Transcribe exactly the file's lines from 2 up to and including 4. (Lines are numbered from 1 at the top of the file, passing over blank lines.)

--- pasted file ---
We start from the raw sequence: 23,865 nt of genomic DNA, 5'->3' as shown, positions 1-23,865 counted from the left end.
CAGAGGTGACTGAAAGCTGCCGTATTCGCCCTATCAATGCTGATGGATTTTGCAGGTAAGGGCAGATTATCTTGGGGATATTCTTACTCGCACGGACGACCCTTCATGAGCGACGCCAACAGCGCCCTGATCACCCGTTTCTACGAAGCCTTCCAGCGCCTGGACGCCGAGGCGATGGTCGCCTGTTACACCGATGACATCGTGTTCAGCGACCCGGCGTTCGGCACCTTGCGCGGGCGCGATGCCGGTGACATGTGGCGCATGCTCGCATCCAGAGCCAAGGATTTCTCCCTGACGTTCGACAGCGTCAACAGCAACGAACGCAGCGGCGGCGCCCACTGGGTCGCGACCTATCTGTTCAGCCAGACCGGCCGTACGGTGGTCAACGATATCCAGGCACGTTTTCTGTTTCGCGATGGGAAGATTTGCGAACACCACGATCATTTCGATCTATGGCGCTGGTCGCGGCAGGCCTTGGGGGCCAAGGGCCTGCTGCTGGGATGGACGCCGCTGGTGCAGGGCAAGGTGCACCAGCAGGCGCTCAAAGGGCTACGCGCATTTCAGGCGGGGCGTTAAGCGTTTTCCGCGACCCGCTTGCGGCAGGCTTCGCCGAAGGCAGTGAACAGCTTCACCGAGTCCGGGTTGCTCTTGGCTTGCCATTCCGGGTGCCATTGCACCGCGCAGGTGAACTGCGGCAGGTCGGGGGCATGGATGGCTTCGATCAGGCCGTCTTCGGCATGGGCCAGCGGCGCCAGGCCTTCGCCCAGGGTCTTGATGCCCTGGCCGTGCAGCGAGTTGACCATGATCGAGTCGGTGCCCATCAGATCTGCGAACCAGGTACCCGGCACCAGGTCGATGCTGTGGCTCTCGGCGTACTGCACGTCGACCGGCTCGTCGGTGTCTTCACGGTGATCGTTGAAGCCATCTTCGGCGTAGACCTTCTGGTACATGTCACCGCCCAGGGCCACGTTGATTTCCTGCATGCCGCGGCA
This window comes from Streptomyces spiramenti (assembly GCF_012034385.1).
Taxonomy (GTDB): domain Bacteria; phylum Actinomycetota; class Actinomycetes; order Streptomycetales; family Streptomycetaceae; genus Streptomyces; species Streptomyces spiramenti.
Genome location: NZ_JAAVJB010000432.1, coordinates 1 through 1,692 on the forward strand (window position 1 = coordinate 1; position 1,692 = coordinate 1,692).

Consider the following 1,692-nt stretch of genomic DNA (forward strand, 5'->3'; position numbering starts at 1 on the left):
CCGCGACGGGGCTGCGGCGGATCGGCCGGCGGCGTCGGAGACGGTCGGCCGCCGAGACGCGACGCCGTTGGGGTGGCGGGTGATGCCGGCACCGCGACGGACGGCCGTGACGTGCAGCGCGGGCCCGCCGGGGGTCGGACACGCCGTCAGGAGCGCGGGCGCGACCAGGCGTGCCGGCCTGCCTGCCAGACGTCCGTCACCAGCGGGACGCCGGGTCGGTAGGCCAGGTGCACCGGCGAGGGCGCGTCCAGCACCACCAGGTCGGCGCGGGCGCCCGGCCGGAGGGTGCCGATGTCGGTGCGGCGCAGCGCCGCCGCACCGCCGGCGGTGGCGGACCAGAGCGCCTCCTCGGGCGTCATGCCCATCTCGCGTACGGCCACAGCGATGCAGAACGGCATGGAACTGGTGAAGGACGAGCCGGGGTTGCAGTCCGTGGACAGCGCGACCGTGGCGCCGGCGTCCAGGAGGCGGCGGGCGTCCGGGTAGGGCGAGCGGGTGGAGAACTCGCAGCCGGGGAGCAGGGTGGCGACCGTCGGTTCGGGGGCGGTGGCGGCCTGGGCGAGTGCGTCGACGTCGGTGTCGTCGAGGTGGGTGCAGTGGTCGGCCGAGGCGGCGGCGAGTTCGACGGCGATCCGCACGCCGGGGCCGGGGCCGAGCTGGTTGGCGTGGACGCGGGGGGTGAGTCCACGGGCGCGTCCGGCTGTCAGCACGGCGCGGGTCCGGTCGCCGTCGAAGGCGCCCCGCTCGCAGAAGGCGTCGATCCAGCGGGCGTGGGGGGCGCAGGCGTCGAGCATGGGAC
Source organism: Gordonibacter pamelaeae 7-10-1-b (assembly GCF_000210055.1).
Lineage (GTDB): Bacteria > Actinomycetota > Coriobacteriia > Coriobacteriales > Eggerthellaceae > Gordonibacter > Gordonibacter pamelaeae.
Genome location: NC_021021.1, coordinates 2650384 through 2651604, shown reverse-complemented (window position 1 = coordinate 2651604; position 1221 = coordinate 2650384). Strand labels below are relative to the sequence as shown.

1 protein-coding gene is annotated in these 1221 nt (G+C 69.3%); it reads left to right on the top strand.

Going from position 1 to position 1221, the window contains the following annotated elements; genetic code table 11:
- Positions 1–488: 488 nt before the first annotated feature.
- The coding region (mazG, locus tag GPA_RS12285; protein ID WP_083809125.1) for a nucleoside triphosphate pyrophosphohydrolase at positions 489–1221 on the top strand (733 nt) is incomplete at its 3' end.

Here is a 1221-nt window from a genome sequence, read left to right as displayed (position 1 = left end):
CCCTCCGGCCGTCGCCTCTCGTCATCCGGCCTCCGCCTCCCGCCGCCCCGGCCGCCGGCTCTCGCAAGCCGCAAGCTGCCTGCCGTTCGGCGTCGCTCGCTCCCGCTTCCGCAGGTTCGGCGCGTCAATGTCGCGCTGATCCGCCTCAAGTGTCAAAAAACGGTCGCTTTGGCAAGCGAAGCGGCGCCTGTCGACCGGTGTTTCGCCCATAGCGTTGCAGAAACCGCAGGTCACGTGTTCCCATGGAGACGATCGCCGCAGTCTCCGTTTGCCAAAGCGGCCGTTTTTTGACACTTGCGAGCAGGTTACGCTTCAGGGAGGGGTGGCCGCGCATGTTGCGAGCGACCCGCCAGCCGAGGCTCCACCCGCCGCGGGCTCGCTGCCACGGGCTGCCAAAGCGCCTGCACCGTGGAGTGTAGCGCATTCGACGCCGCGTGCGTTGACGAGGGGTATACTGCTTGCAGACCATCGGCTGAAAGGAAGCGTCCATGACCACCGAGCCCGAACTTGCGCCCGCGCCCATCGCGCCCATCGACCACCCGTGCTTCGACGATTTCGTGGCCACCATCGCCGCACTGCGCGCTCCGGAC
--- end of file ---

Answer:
CAGAGGTGACTGAAAGCTGCCGTATTCGCCCTATCAATGCTGATGGATTTTGCAGGTAAGGGCAGATTATCTTGGGGATATTCTTACTCGCACGGACGACCCTTCATGAGCGACGCCAACAGCGCCCTGATCACCCGTTTCTACGAAGCCTTCCAGCGCCTGGACGCCGAGGCGATGGTCGCCTGTTACACCGATGACATCGTGTTCAGCGACCCGGCGTTCGGCACCTTGCGCGGGCGCGATGCCGGTGACATGTGGCGCATGCTCGCATCCAGAGCCAAGGATTTCTCCCTGACGTTCGACAGCGTCAACAGCAACGAACGCAGCGGCGGCGCCCACTGGGTCGCGACCTATCTGTTCAGCCAGACCGGCCGTACGGTGGTCAACGATATCCAGGCACGTTTTCTGTTTCGCGATGGGAAGATTTGCGAACACCACGATCATTTCGATCTATGGCGCTGGTCGCGGCAGGCCTTGGGGGCCAAGGGCCTGCTGCTGGGATGGACGCCGCTGGTGCAGGGCAAGGTGCACCAGCAGGCGCTCAAAGGGCTACGCGCATTTCAGGCGGGGCGTTAAGCGTTTTCCGCGACCCGCTTGCGGCAGGCTTCGCCGAAGGCAGTGAACAGCTTCACCGAGTCCGGGTTGCTCTTGGCTTGCCATTCCGGGTGCCATTGCACCGCGCAGGTGAACTGCGGCAGGTCGGGGGCATGGATGGCTTCGATCAGGCCGTCTTCGGCATGGGCCAGCGGCGCCAGGCCTTCGCCCAGGGTCTTGATGCCCTGGCCGTGCAGCGAGTTGACCATGATCGAGTCGGTGCCCATCAGATCTGCGAACCAGGTACCCGGCACCAGGTCGATGCTGTGGCTCTCGGCGTACTGCACGTCGACCGGCTCGTCGGTGTCTTCACGGTGATCGTTGAAGCCATCTTCGGCGTAGACCTTCTGGTACATGTCACCGCCCAGGGCCACGTTGATTTCCTGCATGCCGCGGCA
This window comes from Streptomyces spiramenti (assembly GCF_012034385.1).
Taxonomy (GTDB): domain Bacteria; phylum Actinomycetota; class Actinomycetes; order Streptomycetales; family Streptomycetaceae; genus Streptomyces; species Streptomyces spiramenti.